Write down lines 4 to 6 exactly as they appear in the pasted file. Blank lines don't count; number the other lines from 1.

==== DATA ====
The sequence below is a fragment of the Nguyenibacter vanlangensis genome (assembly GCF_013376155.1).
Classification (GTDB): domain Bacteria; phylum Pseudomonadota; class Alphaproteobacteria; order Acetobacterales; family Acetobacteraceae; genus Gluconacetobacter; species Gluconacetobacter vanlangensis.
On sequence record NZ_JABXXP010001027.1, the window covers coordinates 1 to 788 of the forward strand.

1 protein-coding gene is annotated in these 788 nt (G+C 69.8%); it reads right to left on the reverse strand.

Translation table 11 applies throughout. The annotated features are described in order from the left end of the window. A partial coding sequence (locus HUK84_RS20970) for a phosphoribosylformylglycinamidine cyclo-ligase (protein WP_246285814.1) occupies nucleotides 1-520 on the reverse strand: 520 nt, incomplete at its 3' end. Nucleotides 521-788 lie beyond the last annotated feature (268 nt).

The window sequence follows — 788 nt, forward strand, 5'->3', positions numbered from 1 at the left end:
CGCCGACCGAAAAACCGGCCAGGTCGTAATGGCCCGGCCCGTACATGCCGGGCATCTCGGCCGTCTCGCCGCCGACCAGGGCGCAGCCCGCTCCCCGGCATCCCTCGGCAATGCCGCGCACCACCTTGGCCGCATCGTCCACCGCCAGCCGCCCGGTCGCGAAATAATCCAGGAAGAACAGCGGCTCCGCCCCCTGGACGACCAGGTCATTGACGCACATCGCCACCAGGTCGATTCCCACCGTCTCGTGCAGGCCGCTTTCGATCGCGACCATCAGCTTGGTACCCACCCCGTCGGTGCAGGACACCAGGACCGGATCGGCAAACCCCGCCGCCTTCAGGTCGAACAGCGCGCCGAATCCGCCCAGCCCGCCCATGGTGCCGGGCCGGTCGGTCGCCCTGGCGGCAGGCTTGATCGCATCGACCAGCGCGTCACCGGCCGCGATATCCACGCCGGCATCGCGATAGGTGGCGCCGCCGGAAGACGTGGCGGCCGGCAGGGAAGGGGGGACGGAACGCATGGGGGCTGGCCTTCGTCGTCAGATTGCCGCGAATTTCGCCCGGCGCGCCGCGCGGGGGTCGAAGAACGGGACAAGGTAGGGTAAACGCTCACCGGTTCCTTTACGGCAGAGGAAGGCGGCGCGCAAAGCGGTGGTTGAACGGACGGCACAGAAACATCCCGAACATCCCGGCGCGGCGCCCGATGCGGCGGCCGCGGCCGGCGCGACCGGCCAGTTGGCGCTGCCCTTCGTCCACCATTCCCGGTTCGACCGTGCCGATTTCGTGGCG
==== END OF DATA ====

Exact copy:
1 protein-coding gene is annotated in these 788 nt (G+C 69.8%); it reads right to left on the reverse strand.

Translation table 11 applies throughout. The annotated features are described in order from the left end of the window. A partial coding sequence (locus HUK84_RS20970) for a phosphoribosylformylglycinamidine cyclo-ligase (protein WP_246285814.1) occupies nucleotides 1-520 on the reverse strand: 520 nt, incomplete at its 3' end. Nucleotides 521-788 lie beyond the last annotated feature (268 nt).

The window sequence follows — 788 nt, forward strand, 5'->3', positions numbered from 1 at the left end: